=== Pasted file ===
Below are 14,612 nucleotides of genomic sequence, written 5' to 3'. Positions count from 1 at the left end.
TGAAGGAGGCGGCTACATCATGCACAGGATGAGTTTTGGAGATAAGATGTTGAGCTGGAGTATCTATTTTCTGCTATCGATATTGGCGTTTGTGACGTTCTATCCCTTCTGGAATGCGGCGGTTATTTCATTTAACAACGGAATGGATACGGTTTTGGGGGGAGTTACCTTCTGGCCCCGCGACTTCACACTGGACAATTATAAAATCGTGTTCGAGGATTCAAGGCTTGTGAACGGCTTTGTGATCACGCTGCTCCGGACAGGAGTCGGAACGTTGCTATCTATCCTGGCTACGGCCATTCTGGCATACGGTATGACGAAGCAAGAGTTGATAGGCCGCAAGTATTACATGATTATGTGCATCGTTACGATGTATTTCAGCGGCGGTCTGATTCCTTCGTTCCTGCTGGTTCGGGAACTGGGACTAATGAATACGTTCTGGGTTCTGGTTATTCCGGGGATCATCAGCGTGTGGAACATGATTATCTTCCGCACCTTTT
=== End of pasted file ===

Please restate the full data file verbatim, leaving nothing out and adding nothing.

Below are 14,612 nucleotides of genomic sequence, written 5' to 3'. Positions count from 1 at the left end.
TGAAGGAGGCGGCTACATCATGCACAGGATGAGTTTTGGAGATAAGATGTTGAGCTGGAGTATCTATTTTCTGCTATCGATATTGGCGTTTGTGACGTTCTATCCCTTCTGGAATGCGGCGGTTATTTCATTTAACAACGGAATGGATACGGTTTTGGGGGGAGTTACCTTCTGGCCCCGCGACTTCACACTGGACAATTATAAAATCGTGTTCGAGGATTCAAGGCTTGTGAACGGCTTTGTGATCACGCTGCTCCGGACAGGAGTCGGAACGTTGCTATCTATCCTGGCTACGGCCATTCTGGCATACGGTATGACGAAGCAAGAGTTGATAGGCCGCAAGTATTACATGATTATGTGCATCGTTACGATGTATTTCAGCGGCGGTCTGATTCCTTCGTTCCTGCTGGTTCGGGAACTGGGACTAATGAATACGTTCTGGGTTCTGGTTATTCCGGGGATCATCAGCGTGTGGAACATGATTATCTTCCGCACCTTTT